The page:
Where van Dijk is concerned the ball is also firmly in Liverpool’s court. That public statement almost reads as a “come and get me” plea from the Southampton defender, who completely scorched all bridges between himself and his employers in the process.

The belief is that The Saints have been keen to save face and not authorise another Merseyside move, having already seen Rickie Lambert, Adam Lallana, Dejan Lovren, Nathaniel Clyne and Sadio Mane head in that direction.

If that is the case, van Dijk wouldn’t have needed to hand in a transfer request to get a move to a bigger club than his current one. The chances are if Manchester City or Chelsea had come in with a bid that matched Southampton’s valuation then the south coast club would cut their ties with a player whose position has become untenable.


That’s either because City and Chelsea don’t hold enough of an interest in the player to make a move or because he’s made his feelings pretty clear throughout the summer that he has his heart set on Liverpool.

Southampton now find themselves in a lose-lose situation. If they choose to maintain the stance they’ve adopted all summer then they will have a player who isn’t 100 per cent committed to the cause and have to deal with the consequences that could have on the dressing room. In addition to that they may be limiting their own chances of signing that calibre of player in the future, as young up and coming players don’t want to see their path blocked in the same way.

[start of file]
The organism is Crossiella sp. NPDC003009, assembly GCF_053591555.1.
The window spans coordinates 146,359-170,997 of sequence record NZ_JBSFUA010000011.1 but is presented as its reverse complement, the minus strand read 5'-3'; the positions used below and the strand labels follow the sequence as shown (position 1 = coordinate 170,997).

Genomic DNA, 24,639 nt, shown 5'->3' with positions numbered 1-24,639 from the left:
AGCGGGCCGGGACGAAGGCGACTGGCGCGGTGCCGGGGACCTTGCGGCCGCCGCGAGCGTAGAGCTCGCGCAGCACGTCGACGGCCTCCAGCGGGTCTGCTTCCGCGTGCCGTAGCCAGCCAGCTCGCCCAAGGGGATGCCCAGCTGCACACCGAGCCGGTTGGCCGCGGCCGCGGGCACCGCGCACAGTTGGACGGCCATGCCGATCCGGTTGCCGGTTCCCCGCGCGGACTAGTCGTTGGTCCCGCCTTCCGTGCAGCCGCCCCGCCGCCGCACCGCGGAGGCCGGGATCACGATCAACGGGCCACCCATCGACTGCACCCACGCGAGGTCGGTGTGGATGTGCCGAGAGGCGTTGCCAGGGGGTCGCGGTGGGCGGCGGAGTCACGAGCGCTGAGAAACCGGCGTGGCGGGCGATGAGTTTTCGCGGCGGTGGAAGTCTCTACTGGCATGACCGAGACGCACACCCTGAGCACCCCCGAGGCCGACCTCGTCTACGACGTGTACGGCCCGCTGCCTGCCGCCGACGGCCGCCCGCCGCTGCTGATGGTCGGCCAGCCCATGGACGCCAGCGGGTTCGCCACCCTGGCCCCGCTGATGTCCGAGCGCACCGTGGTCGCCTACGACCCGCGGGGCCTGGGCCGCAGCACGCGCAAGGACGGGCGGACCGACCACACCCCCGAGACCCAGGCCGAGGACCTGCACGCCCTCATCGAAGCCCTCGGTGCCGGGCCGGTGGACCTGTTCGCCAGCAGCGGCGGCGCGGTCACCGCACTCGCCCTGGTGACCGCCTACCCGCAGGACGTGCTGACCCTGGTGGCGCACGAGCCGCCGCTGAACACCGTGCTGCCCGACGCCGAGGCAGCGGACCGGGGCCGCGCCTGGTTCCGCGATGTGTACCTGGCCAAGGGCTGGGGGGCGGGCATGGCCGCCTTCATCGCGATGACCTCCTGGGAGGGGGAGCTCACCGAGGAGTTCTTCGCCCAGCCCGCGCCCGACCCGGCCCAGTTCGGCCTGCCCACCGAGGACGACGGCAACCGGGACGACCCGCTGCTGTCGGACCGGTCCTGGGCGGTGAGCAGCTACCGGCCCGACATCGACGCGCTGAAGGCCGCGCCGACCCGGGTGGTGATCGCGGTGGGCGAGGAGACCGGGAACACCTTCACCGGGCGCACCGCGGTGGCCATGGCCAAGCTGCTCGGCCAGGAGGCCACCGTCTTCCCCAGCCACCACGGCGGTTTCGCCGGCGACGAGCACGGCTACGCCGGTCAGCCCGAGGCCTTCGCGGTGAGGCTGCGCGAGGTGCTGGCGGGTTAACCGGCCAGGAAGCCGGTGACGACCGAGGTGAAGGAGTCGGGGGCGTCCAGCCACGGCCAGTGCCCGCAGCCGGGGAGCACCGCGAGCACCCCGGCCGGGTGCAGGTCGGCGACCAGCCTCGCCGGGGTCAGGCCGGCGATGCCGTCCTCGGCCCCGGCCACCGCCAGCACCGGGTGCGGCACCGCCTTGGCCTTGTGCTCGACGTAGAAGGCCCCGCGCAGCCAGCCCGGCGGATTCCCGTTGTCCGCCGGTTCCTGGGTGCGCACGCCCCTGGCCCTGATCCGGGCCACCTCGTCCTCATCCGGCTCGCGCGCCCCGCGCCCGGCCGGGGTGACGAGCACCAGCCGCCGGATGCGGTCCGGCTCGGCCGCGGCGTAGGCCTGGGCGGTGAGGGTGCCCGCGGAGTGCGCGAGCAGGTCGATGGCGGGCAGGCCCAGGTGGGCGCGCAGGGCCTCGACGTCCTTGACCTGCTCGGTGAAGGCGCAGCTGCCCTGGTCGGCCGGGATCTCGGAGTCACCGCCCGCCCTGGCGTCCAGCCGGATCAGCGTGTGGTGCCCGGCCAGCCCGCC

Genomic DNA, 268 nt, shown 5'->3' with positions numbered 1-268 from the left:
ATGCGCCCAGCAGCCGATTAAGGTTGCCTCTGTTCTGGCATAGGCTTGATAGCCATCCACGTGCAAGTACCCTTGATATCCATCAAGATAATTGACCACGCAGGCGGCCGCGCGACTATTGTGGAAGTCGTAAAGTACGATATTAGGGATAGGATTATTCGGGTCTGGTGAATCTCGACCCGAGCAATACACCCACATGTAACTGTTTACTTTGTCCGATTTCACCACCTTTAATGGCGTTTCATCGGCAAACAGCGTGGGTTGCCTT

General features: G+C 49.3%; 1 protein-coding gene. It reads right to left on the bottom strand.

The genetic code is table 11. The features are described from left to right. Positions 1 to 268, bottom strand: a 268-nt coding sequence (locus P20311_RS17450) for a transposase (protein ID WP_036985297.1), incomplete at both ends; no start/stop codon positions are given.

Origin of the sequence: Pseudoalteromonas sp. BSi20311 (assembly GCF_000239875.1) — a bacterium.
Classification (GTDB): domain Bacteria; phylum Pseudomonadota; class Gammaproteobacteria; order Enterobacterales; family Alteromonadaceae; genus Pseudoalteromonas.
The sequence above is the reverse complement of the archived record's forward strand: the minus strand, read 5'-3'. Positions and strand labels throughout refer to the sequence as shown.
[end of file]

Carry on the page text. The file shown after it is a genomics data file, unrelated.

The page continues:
But if they choose to sell to Liverpool then they will be seen to have given in again, and will likely face a backlash from their supporters. The best case scenario for Southampton would be for another club to come in and take van Dijk from under Liverpool’s nose.

Which is why The Reds need to make their move and fast. If they are confident that moving for the 26-year-old will have no repercussions, following on from the accusations of tapping up earlier in the window, then they must do so. Throw in a few million on top of the price tag as an apology and allow all parties to move on.

There will still be grumbles about missing out on Keita but sometimes these things happen. It seems Klopp is accounting for that by converting James Milner back into a central midfielder and keeping hold of Alberto Moreno. If the reports about Juventus not being confident of getting Emre Can are true, and they can get a new deal sorted, then they won’t be short on numbers at least.

The Reds could even move for Alex Oxlade-Chamberlain if they felt they were short on numbers in midfield. It doesn’t look as though he’s averse to a move…

Liverpool have made relative progress this summer. Mohamed Salah is already looking like one of the buys of the window, Andrew Robertson solves last season’s problems on the left-hand side and Dominic Solanke has shown glimpses of why he is so highly thought of.

If they can keep hold of Coutinho and add van Dijk then things will look a whole lot rosier.


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Pics: David Rawcliffe-Propaganda Photo